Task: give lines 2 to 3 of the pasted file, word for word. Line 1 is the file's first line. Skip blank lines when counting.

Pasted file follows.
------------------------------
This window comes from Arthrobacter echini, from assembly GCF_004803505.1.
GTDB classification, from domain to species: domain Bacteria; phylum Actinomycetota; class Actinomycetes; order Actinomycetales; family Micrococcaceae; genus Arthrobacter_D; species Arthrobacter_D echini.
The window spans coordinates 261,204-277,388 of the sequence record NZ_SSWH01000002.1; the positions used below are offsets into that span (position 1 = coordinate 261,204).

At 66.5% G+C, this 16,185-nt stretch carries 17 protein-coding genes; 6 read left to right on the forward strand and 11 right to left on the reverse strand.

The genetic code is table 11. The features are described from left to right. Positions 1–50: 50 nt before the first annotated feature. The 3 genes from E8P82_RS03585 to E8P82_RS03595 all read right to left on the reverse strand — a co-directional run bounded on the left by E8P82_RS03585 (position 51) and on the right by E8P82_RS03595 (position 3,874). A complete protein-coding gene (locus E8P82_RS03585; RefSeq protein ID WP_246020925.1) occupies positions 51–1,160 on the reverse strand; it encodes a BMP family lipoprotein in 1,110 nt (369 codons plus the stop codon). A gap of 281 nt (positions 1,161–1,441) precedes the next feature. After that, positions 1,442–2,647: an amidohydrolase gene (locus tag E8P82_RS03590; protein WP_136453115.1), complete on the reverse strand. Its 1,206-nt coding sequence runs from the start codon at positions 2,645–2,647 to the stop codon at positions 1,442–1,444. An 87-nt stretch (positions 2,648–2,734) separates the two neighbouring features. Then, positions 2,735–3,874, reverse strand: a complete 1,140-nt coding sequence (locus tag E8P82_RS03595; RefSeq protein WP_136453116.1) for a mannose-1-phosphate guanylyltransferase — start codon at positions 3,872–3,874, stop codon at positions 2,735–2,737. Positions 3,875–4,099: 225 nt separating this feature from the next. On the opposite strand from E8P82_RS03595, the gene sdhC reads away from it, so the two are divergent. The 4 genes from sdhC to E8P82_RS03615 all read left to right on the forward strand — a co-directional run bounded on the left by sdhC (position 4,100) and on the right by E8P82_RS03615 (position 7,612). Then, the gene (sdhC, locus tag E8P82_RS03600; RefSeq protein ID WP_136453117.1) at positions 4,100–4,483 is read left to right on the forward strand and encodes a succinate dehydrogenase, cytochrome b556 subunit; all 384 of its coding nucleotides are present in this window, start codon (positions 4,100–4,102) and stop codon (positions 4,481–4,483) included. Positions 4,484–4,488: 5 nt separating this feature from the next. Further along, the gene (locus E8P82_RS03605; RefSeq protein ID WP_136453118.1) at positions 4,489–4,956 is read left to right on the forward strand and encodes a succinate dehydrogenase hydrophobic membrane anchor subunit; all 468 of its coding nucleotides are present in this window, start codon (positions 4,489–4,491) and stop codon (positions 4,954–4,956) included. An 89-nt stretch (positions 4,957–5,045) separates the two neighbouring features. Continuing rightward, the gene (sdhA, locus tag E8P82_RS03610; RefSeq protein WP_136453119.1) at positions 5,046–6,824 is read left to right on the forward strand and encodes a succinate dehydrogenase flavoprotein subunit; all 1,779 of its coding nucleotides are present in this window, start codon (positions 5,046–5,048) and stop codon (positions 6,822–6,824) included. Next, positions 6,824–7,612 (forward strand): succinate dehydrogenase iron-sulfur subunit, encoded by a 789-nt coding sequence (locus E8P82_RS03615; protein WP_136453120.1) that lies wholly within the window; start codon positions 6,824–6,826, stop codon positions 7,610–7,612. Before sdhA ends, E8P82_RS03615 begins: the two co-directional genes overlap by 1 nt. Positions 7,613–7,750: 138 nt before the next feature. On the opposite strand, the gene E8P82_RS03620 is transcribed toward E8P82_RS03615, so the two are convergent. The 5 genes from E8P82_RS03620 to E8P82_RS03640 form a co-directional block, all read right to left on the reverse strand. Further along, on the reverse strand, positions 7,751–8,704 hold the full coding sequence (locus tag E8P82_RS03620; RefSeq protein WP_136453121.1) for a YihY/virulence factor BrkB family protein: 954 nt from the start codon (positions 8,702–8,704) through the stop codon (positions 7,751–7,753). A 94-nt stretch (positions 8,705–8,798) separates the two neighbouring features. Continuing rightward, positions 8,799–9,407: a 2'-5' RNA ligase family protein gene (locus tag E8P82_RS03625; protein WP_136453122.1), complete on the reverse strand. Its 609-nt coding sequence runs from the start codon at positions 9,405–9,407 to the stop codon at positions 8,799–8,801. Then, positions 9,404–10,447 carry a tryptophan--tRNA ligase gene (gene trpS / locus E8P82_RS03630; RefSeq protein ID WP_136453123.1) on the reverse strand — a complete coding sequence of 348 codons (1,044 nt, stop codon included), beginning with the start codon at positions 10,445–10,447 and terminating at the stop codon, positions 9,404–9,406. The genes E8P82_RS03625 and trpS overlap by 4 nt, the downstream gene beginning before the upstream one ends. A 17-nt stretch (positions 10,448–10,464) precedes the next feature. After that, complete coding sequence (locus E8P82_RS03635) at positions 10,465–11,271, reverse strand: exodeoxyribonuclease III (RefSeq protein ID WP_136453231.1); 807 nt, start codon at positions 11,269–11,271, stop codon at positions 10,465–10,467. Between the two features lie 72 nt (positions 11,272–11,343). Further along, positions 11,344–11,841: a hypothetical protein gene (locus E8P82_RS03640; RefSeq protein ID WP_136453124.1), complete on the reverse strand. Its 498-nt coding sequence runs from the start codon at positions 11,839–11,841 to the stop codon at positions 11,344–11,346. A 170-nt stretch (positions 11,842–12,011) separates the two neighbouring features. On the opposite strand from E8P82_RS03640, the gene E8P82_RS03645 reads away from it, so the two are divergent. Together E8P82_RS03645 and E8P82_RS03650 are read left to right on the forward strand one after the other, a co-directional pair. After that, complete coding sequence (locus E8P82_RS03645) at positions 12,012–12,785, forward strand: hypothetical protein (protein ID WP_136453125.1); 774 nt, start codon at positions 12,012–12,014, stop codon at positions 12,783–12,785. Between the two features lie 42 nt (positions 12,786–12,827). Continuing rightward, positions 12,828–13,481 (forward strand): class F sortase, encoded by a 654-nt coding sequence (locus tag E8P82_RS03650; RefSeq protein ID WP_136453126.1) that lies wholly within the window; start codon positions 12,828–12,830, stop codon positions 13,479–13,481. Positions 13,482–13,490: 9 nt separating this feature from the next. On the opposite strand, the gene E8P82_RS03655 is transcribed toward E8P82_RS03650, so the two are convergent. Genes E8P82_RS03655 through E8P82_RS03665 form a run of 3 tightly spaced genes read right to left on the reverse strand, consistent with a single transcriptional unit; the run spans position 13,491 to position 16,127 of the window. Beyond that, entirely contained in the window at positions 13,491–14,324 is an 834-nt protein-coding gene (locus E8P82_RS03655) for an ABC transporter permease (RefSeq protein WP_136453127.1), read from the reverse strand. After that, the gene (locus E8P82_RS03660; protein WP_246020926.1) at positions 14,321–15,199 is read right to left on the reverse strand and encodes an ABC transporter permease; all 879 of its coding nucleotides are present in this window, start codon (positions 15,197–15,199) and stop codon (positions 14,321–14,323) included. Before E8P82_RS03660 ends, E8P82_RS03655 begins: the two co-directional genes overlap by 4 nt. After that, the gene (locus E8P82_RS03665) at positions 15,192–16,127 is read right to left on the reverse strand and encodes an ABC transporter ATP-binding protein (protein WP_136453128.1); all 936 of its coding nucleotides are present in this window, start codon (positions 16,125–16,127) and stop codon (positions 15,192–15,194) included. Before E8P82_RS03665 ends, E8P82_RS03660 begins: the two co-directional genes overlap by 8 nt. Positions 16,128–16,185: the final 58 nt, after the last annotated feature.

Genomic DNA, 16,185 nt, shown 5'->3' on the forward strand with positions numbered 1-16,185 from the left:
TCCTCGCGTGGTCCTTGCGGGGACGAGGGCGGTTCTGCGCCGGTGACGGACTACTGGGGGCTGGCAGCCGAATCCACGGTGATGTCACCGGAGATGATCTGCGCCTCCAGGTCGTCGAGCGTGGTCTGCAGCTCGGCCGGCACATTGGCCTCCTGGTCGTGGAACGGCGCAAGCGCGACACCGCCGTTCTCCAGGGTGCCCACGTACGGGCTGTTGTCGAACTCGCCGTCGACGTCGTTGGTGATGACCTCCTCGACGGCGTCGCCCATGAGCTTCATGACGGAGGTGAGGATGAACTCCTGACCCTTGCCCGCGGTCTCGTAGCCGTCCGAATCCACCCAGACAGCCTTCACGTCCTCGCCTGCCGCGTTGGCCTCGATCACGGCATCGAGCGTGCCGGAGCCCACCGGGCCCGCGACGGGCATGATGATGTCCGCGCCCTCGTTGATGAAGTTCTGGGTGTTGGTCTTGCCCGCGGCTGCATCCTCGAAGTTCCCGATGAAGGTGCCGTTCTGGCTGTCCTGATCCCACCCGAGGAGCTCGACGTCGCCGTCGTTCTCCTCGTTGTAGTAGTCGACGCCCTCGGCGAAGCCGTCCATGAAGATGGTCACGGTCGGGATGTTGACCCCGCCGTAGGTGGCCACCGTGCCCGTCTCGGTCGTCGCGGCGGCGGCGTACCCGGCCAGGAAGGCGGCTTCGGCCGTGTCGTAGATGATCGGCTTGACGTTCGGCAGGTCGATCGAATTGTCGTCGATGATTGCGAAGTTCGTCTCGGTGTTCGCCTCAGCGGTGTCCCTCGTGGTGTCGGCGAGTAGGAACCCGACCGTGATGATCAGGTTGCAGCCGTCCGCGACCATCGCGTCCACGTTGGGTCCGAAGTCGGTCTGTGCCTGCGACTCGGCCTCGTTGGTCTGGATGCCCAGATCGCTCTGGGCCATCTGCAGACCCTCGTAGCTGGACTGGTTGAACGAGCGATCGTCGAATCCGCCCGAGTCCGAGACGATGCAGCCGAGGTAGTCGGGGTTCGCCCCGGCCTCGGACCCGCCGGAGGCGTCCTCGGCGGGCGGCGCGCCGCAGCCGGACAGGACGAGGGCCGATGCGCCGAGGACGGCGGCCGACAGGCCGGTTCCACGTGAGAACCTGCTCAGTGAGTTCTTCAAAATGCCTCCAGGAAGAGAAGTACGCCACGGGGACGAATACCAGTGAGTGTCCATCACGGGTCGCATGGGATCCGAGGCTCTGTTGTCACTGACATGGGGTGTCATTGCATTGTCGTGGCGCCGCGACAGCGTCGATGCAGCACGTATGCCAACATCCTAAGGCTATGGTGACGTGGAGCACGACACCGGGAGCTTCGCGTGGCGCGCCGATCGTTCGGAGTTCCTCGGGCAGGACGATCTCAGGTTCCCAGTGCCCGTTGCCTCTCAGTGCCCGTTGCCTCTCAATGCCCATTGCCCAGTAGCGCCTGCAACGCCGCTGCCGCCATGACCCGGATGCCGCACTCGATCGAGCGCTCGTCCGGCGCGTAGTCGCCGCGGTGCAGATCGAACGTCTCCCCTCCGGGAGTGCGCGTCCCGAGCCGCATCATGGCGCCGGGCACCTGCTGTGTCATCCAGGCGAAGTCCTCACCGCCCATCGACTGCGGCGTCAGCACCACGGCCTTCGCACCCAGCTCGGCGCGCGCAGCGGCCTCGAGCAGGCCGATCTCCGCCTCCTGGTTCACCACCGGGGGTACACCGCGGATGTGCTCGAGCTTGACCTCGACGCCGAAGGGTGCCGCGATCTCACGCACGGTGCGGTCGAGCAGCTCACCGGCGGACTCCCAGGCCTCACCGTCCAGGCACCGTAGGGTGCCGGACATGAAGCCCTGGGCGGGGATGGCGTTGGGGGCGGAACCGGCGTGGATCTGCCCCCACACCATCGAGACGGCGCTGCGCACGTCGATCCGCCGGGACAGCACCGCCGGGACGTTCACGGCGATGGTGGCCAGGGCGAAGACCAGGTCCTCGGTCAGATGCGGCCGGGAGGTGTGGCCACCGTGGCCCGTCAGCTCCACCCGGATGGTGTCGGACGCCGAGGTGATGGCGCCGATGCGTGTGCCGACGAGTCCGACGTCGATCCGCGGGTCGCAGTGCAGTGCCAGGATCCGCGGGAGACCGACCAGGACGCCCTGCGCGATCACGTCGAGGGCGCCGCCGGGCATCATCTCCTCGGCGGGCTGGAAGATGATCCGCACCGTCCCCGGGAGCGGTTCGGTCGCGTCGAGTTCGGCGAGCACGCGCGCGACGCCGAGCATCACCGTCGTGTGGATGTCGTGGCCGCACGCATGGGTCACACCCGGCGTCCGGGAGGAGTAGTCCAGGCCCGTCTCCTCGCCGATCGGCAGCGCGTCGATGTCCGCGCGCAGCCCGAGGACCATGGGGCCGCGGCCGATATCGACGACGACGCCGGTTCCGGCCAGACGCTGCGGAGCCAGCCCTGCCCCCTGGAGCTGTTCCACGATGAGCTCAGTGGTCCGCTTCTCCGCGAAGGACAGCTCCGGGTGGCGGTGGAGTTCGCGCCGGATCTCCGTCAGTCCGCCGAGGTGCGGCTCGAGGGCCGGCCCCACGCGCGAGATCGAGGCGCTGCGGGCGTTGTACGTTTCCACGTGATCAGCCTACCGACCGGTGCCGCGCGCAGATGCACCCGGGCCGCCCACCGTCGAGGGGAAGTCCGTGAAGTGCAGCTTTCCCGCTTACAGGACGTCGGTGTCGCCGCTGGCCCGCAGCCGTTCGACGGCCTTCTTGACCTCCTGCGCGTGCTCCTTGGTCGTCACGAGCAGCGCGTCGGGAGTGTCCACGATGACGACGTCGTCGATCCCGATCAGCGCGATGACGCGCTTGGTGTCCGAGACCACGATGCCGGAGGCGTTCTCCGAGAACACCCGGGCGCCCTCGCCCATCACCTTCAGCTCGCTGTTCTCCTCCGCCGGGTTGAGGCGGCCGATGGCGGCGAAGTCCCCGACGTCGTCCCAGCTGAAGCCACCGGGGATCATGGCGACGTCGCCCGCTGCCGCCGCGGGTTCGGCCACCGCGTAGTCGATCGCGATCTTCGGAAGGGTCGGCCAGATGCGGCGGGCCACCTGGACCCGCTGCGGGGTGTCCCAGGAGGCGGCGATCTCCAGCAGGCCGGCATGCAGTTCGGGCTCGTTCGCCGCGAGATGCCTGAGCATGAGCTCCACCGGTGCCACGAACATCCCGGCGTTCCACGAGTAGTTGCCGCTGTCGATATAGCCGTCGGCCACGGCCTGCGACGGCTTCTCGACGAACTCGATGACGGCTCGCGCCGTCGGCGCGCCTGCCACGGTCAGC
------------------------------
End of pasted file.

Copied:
GTDB classification, from domain to species: domain Bacteria; phylum Actinomycetota; class Actinomycetes; order Actinomycetales; family Micrococcaceae; genus Arthrobacter_D; species Arthrobacter_D echini.
The window spans coordinates 261,204-277,388 of the sequence record NZ_SSWH01000002.1; the positions used below are offsets into that span (position 1 = coordinate 261,204).